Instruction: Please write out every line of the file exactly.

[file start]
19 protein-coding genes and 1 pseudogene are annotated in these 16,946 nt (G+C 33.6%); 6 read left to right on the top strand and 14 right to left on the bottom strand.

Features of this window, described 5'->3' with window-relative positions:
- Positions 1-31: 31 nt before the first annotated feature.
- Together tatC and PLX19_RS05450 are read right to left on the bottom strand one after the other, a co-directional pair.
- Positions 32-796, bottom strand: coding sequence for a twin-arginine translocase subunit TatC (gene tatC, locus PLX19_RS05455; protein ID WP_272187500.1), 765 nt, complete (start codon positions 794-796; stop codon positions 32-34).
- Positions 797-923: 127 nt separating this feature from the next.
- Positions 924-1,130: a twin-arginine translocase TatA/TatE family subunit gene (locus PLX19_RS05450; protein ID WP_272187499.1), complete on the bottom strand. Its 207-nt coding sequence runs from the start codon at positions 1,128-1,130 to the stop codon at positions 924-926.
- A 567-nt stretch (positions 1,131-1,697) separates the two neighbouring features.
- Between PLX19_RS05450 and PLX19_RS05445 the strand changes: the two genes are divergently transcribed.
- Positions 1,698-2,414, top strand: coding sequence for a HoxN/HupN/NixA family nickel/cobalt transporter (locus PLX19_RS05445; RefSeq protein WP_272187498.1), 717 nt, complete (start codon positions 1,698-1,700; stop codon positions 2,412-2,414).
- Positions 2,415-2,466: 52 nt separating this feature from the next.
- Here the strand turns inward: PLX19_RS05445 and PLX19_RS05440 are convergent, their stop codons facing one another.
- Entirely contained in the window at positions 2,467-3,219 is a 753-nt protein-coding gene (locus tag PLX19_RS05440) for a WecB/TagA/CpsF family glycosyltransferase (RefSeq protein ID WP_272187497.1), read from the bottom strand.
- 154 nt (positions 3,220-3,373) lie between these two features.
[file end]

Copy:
19 protein-coding genes and 1 pseudogene are annotated in these 16,946 nt (G+C 33.6%); 6 read left to right on the top strand and 14 right to left on the bottom strand.

Features of this window, described 5'->3' with window-relative positions:
- Positions 1-31: 31 nt before the first annotated feature.
- Together tatC and PLX19_RS05450 are read right to left on the bottom strand one after the other, a co-directional pair.
- Positions 32-796, bottom strand: coding sequence for a twin-arginine translocase subunit TatC (gene tatC, locus PLX19_RS05455; protein ID WP_272187500.1), 765 nt, complete (start codon positions 794-796; stop codon positions 32-34).
- Positions 797-923: 127 nt separating this feature from the next.
- Positions 924-1,130: a twin-arginine translocase TatA/TatE family subunit gene (locus PLX19_RS05450; protein ID WP_272187499.1), complete on the bottom strand. Its 207-nt coding sequence runs from the start codon at positions 1,128-1,130 to the stop codon at positions 924-926.
- A 567-nt stretch (positions 1,131-1,697) separates the two neighbouring features.
- Between PLX19_RS05450 and PLX19_RS05445 the strand changes: the two genes are divergently transcribed.
- Positions 1,698-2,414, top strand: coding sequence for a HoxN/HupN/NixA family nickel/cobalt transporter (locus PLX19_RS05445; RefSeq protein WP_272187498.1), 717 nt, complete (start codon positions 1,698-1,700; stop codon positions 2,412-2,414).
- Positions 2,415-2,466: 52 nt separating this feature from the next.
- Here the strand turns inward: PLX19_RS05445 and PLX19_RS05440 are convergent, their stop codons facing one another.
- Entirely contained in the window at positions 2,467-3,219 is a 753-nt protein-coding gene (locus tag PLX19_RS05440) for a WecB/TagA/CpsF family glycosyltransferase (RefSeq protein ID WP_272187497.1), read from the bottom strand.
- 154 nt (positions 3,220-3,373) lie between these two features.